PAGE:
You’re the Difference
Joe was frustrated. He was tired of stalls and put-offs. He was tired of people telling him they could buy the same product for less money, tired of hearing about his product being just another commodity. He was beginning to get discouraged. At first glance it was hard to blame him. Seems like there are very few products on the market that are truly unique. Most automobiles will get you from A to B. Most air conditioning systems will keep your house cool. TVs, regardless of the brand, will all deliver the same insipid talking heads. So why pay more for one product than another? Shouldn’t you just find something that will do the job and then pay as little as possible for it?
Nope. In reality there are very few true commodities. There’s always some kind of difference between brands. Try feeding Pepsi to a Coke drinker! Try giving me one of those anemic butters from the grocery store instead of pure Irish Kerrygold butter! Is there really that much difference between Ford and Chevrolet? Between a Mac and a PC? Between NBC, CBS and ABC? Will a loyal viewer just switch from Fox News to CNN? That’s extremely unlikely. Real or imagined, we have preferences and we’ll pay more to accommodate those preferences.
People not only pay more for something they like, they pay extra for convenience. Use Starbucks for example. People pay as much as ten times more for a product they can brew at home. They will pay premium prices for cocktails or wine in a restaurant.
Look at what people pay for air travel: The workhorse aircraft of many of the major domestic carriers is the Boeing 737. Depending on the version and the airline, it has about 160 seats … 16 first class and another 144 in various configurations of economy. Regardless of the seat, every passenger arrives at the destination at the same time. The flight experience may differ slightly from one seat to another, but it’s all a variation of cattle car.
What does differ is the price that people pay for their seats. The options are staggering. From Portland, Oregon to Atlanta, Georgia you can fly bare bones economy for $249 this week. Or you can choose a multitude of “comfort” or “priority” options all the way up to first class. These upgrades can add anywhere from another $50 for priority boarding to $1,809 for first class. And people are willing to pay it. Same aircraft, same destination, same arrival time … huge difference in what people will pay.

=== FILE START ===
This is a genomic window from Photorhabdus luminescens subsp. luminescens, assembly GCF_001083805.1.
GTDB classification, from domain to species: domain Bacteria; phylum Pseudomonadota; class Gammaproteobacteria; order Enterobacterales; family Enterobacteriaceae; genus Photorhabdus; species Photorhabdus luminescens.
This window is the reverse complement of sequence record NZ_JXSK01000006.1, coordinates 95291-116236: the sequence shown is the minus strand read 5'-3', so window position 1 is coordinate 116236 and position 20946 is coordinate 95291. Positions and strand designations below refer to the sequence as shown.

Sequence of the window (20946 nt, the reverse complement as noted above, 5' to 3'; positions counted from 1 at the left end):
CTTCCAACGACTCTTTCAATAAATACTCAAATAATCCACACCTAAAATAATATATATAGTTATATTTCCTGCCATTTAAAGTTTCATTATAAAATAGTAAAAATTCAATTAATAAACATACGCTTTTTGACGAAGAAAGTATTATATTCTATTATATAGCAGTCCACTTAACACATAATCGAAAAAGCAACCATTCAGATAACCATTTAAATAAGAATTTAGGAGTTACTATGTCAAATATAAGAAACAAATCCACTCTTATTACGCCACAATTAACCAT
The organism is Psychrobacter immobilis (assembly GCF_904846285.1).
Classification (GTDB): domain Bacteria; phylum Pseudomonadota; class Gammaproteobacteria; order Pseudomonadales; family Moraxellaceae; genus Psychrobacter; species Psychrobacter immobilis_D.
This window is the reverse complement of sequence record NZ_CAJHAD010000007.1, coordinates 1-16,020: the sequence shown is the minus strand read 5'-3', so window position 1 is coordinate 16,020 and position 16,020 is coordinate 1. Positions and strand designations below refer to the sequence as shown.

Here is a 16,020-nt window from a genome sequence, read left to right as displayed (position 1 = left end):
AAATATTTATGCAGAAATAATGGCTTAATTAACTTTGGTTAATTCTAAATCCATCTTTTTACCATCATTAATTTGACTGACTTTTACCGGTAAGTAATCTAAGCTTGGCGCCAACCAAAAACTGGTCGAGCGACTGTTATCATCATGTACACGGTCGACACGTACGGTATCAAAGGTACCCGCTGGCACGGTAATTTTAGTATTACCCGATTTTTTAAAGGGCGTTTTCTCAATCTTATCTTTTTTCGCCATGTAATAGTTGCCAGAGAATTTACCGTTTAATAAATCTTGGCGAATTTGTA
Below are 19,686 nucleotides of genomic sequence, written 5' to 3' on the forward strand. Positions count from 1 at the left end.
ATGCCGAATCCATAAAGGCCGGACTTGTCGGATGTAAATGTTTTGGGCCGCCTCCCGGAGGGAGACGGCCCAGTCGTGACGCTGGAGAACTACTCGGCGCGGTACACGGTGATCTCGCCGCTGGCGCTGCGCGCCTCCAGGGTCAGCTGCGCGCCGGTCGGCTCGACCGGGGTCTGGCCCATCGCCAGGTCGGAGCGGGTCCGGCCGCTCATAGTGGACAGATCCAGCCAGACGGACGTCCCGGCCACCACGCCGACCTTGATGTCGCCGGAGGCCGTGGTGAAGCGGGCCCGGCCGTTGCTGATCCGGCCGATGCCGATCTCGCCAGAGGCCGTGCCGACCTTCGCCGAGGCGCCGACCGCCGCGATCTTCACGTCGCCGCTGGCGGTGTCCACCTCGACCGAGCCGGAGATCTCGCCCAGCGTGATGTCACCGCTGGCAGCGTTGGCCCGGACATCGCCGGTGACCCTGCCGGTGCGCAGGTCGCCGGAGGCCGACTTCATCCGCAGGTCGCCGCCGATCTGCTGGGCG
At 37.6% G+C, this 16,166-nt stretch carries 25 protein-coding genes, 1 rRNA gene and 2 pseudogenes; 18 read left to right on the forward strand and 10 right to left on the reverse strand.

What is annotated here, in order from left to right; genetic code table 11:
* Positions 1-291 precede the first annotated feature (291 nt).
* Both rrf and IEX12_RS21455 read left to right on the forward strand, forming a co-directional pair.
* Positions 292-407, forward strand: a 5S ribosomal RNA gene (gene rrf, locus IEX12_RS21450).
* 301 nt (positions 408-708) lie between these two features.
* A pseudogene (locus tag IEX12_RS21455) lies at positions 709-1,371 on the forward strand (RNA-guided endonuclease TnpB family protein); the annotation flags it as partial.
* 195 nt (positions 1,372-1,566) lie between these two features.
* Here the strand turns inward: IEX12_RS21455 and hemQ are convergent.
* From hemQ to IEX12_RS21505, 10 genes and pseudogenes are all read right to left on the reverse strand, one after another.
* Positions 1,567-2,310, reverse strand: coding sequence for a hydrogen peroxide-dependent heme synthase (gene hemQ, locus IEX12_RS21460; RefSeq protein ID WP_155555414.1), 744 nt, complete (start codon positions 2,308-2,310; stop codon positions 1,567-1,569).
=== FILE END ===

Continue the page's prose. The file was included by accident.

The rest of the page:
Now take the so-called commodity Joe is selling and getting pushback on. What’s he doing wrong? Why is he having to deal with resistance? A big part of the problem is Joe’s mind set. He doesn’t believe what he’s selling is any better than his competitor’s offering. Therefore he’s immediately vulnerable. Let’s assume there is really little discernable difference between his product and someone else’s, why would someone buy it? Taking it a step further, why would someone pay more for it? Look back at the examples of what people pay for coffee or for airline travel. They’re willing to pay for service and/or perceived value. Joe has to differentiate himself from the others. He has to give his customers a reason to buy from him.
You’re the difference! You have to know what makes you a better fit for your customers. You can’t just be a little bit better than every other salesperson who walks through the door. You have to be a whole lot better. Anthony Iannarino, writing in The Sales Blog on March 10, put it very well. His post, Selling Better: A Thought Experiment, challenges salespeople to think about what they would change in order to improve. Read it and act on it. You’ll be better because of it.
Oliver Connolly coaches and mentors sales managers and sales professionals. For more information please go to http://www.clevelstrategic.com